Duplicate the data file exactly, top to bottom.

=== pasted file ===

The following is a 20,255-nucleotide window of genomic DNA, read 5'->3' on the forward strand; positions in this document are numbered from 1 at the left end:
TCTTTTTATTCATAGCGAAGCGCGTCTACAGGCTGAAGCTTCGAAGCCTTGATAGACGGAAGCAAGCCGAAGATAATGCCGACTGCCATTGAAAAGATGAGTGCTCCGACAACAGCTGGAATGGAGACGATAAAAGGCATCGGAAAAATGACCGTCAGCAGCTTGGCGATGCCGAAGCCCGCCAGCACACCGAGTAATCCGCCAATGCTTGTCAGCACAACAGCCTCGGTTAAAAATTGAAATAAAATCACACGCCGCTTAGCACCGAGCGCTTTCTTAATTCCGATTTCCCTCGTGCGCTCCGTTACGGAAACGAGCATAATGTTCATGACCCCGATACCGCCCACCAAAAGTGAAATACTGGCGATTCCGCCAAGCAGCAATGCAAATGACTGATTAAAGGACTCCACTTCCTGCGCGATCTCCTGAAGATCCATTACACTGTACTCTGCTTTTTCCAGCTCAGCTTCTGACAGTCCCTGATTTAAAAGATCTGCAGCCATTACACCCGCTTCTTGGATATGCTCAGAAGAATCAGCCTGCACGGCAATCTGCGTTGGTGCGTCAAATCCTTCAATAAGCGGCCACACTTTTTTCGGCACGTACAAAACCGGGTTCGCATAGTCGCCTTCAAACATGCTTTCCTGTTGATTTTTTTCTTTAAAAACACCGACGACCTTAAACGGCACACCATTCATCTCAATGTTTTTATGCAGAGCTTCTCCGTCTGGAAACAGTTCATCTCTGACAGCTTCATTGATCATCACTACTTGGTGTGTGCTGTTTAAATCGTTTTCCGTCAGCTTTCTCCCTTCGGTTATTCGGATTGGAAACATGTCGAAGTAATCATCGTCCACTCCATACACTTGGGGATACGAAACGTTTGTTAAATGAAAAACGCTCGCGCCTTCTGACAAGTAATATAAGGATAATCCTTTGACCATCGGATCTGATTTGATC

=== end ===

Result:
The following is a 20,255-nucleotide window of genomic DNA, read 5'->3' on the forward strand; positions in this document are numbered from 1 at the left end:
TCTTTTTATTCATAGCGAAGCGCGTCTACAGGCTGAAGCTTCGAAGCCTTGATAGACGGAAGCAAGCCGAAGATAATGCCGACTGCCATTGAAAAGATGAGTGCTCCGACAACAGCTGGAATGGAGACGATAAAAGGCATCGGAAAAATGACCGTCAGCAGCTTGGCGATGCCGAAGCCCGCCAGCACACCGAGTAATCCGCCAATGCTTGTCAGCACAACAGCCTCGGTTAAAAATTGAAATAAAATCACACGCCGCTTAGCACCGAGCGCTTTCTTAATTCCGATTTCCCTCGTGCGCTCCGTTACGGAAACGAGCATAATGTTCATGACCCCGATACCGCCCACCAAAAGTGAAATACTGGCGATTCCGCCAAGCAGCAATGCAAATGACTGATTAAAGGACTCCACTTCCTGCGCGATCTCCTGAAGATCCATTACACTGTACTCTGCTTTTTCCAGCTCAGCTTCTGACAGTCCCTGATTTAAAAGATCTGCAGCCATTACACCCGCTTCTTGGATATGCTCAGAAGAATCAGCCTGCACGGCAATCTGCGTTGGTGCGTCAAATCCTTCAATAAGCGGCCACACTTTTTTCGGCACGTACAAAACCGGGTTCGCATAGTCGCCTTCAAACATGCTTTCCTGTTGATTTTTTTCTTTAAAAACACCGACGACCTTAAACGGCACACCATTCATCTCAATGTTTTTATGCAGAGCTTCTCCGTCTGGAAACAGTTCATCTCTGACAGCTTCATTGATCATCACTACTTGGTGTGTGCTGTTTAAATCGTTTTCCGTCAGCTTTCTCCCTTCGGTTATTCGGATTGGAAACATGTCGAAGTAATCATCGTCCACTCCATACACTTGGGGATACGAAACGTTTGTTAAATGAAAAACGCTCGCGCCTTCTGACAAGTAATATAAGGATAATCCTTTGACCATCGGATCTGATTTGATC